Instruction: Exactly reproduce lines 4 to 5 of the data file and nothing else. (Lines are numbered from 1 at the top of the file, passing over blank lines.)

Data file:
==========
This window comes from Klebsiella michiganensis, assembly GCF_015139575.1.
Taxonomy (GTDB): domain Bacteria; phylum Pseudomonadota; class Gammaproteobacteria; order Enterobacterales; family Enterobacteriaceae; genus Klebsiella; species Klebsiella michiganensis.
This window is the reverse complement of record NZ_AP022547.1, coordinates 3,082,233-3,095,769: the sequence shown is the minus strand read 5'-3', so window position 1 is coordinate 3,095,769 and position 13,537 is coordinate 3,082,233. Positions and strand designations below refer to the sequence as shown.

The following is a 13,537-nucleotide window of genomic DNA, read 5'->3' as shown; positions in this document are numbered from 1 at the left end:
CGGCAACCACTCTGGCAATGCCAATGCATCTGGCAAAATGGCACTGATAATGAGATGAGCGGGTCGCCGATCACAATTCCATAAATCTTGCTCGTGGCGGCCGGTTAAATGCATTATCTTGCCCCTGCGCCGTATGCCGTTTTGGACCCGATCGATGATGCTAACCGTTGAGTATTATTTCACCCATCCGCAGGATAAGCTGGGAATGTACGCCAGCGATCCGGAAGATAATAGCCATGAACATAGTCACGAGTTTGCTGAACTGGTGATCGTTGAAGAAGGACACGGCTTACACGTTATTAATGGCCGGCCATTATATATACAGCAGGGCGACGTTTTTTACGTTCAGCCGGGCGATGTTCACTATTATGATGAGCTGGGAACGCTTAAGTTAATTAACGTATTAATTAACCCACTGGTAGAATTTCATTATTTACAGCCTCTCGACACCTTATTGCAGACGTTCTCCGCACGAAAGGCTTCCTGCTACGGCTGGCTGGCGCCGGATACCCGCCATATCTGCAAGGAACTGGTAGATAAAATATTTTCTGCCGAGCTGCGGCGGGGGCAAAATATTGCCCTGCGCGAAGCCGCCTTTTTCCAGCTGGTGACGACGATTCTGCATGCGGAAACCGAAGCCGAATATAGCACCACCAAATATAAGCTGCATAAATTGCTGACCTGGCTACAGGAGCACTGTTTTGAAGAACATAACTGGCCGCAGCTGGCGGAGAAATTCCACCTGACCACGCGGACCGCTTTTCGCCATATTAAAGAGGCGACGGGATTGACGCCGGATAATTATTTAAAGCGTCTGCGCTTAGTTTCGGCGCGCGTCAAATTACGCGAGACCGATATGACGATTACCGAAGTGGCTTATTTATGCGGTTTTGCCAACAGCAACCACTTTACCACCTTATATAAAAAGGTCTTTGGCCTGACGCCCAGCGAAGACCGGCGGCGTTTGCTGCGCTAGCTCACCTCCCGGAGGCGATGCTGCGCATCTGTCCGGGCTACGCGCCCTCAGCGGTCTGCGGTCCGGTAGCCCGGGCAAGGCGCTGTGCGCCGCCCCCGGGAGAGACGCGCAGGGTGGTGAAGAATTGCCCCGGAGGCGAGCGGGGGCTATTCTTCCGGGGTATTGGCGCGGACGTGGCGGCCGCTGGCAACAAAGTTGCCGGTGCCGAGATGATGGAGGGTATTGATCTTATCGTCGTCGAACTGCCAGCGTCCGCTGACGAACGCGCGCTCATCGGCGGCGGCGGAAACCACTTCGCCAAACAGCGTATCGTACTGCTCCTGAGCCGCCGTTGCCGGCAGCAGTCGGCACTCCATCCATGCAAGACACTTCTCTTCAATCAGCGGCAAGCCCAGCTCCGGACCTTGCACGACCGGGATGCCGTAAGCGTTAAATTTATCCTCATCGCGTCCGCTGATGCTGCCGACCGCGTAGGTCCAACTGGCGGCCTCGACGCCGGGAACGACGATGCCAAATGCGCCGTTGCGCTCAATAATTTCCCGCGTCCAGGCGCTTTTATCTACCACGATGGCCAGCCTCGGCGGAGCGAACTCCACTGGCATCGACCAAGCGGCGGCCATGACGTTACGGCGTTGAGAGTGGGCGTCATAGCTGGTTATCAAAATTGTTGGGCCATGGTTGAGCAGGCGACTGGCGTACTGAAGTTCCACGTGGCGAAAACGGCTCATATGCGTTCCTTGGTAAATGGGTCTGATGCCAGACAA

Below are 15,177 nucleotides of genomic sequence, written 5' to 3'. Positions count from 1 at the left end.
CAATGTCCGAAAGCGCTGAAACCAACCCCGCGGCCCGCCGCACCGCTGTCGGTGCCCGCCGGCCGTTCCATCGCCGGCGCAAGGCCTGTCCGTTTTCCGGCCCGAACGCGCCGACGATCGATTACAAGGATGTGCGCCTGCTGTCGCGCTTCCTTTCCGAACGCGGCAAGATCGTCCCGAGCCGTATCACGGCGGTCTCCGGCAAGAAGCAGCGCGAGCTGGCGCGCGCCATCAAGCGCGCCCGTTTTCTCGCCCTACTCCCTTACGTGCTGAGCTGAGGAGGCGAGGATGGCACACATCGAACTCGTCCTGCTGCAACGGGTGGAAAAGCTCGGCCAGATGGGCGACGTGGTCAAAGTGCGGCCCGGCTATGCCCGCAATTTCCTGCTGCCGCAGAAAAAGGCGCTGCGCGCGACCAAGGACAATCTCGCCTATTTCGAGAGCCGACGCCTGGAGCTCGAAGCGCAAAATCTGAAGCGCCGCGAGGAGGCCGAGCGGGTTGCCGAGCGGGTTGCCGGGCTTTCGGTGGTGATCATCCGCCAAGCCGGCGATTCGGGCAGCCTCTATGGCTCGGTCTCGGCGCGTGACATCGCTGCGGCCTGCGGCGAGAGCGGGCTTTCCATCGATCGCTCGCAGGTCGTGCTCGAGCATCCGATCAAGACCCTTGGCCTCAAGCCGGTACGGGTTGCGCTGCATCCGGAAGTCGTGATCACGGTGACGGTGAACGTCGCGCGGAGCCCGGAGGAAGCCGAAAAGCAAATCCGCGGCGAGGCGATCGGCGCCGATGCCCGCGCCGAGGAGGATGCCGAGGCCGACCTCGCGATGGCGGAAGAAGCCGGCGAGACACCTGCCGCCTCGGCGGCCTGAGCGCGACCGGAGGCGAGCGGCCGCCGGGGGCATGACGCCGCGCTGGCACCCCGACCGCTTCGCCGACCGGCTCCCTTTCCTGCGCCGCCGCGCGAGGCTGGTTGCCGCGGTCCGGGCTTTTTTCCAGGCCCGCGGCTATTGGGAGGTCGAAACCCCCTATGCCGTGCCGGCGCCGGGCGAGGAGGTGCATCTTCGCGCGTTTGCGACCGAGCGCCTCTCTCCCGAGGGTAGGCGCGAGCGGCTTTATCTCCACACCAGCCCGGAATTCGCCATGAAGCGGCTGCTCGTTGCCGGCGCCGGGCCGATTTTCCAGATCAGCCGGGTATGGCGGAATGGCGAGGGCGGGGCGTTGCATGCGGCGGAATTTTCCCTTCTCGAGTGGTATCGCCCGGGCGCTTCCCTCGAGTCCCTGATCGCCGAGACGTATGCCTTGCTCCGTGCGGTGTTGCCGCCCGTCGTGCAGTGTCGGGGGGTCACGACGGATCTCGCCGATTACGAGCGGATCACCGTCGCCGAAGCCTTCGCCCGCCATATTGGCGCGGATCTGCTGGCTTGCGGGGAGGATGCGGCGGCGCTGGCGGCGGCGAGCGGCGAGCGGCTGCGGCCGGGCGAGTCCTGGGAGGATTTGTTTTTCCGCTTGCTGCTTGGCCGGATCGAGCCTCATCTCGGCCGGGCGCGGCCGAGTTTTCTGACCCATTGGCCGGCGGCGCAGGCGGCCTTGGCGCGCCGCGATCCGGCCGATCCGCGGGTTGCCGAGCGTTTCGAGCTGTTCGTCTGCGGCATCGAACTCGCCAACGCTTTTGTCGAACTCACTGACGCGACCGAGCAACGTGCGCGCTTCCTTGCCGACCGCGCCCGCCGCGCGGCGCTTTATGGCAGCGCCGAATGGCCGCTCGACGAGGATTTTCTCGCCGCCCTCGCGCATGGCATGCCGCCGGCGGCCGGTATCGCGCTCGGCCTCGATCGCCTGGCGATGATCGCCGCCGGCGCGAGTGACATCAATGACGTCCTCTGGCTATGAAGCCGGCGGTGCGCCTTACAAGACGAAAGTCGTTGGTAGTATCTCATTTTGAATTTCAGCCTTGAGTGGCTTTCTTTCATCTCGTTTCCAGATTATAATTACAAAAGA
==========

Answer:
The following is a 13,537-nucleotide window of genomic DNA, read 5'->3' as shown; positions in this document are numbered from 1 at the left end:
CGGCAACCACTCTGGCAATGCCAATGCATCTGGCAAAATGGCACTGATAATGAGATGAGCGGGTCGCCGATCACAATTCCATAAATCTTGCTCGTGGCGGCCGGTTAAATGCATTATCTTGCCCCTGCGCCGTATGCCGTTTTGGACCCGATCGATGATGCTAACCGTTGAGTATTATTTCACCCATCCGCAGGATAAGCTGGGAATGTACGCCAGCGATCCGGAAGATAATAGCCATGAACATAGTCACGAGTTTGCTGAACTGGTGATCGTTGAAGAAGGACACGGCTTACACGTTATTAATGGCCGGCCATTATATATACAGCAGGGCGACGTTTTTTACGTTCAGCCGGGCGATGTTCACTATTATGATGAGCTGGGAACGCTTAAGTTAATTAACGTATTAATTAACCCACTGGTAGAATTTCATTATTTACAGCCTCTCGACACCTTATTGCAGACGTTCTCCGCACGAAAGGCTTCCTGCTACGGCTGGCTGGCGCCGGATACCCGCCATATCTGCAAGGAACTGGTAGATAAAATATTTTCTGCCGAGCTGCGGCGGGGGCAAAATATTGCCCTGCGCGAAGCCGCCTTTTTCCAGCTGGTGACGACGATTCTGCATGCGGAAACCGAAGCCGAATATAGCACCACCAAATATAAGCTGCATAAATTGCTGACCTGGCTACAGGAGCACTGTTTTGAAGAACATAACTGGCCGCAGCTGGCGGAGAAATTCCACCTGACCACGCGGACCGCTTTTCGCCATATTAAAGAGGCGACGGGATTGACGCCGGATAATTATTTAAAGCGTCTGCGCTTAGTTTCGGCGCGCGTCAAATTACGCGAGACCGATATGACGATTACCGAAGTGGCTTATTTATGCGGTTTTGCCAACAGCAACCACTTTACCACCTTATATAAAAAGGTCTTTGGCCTGACGCCCAGCGAAGACCGGCGGCGTTTGCTGCGCTAGCTCACCTCCCGGAGGCGATGCTGCGCATCTGTCCGGGCTACGCGCCCTCAGCGGTCTGCGGTCCGGTAGCCCGGGCAAGGCGCTGTGCGCCGCCCCCGGGAGAGACGCGCAGGGTGGTGAAGAATTGCCCCGGAGGCGAGCGGGGGCTATTCTTCCGGGGTATTGGCGCGGACGTGGCGGCCGCTGGCAACAAAGTTGCCGGTGCCGAGATGATGGAGGGTATTGATCTTATCGTCGTCGAACTGCCAGCGTCCGCTGACGAACGCGCGCTCATCGGCGGCGGCGGAAACCACTTCGCCAAACAGCGTATCGTACTGCTCCTGAGCCGCCGTTGCCGGCAGCAGTCGGCACTCCATCCATGCAAGACACTTCTCTTCAATCAGCGGCAAGCCCAGCTCCGGACCTTGCACGACCGGGATGCCGTAAGCGTTAAATTTATCCTCATCGCGTCCGCTGATGCTGCCGACCGCGTAGGTCCAACTGGCGGCCTCGACGCCGGGAACGACGATGCCAAATGCGCCGTTGCGCTCAATAATTTCCCGCGTCCAGGCGCTTTTATCTACCACGATGGCCAGCCTCGGCGGAGCGAACTCCACTGGCATCGACCAAGCGGCGGCCATGACGTTACGGCGTTGAGAGTGGGCGTCATAGCTGGTTATCAAAATTGTTGGGCCATGGTTGAGCAGGCGACTGGCGTACTGAAGTTCCACGTGGCGAAAACGGCTCATATGCGTTCCTTGGTAAATGGGTCTGATGCCAGACAA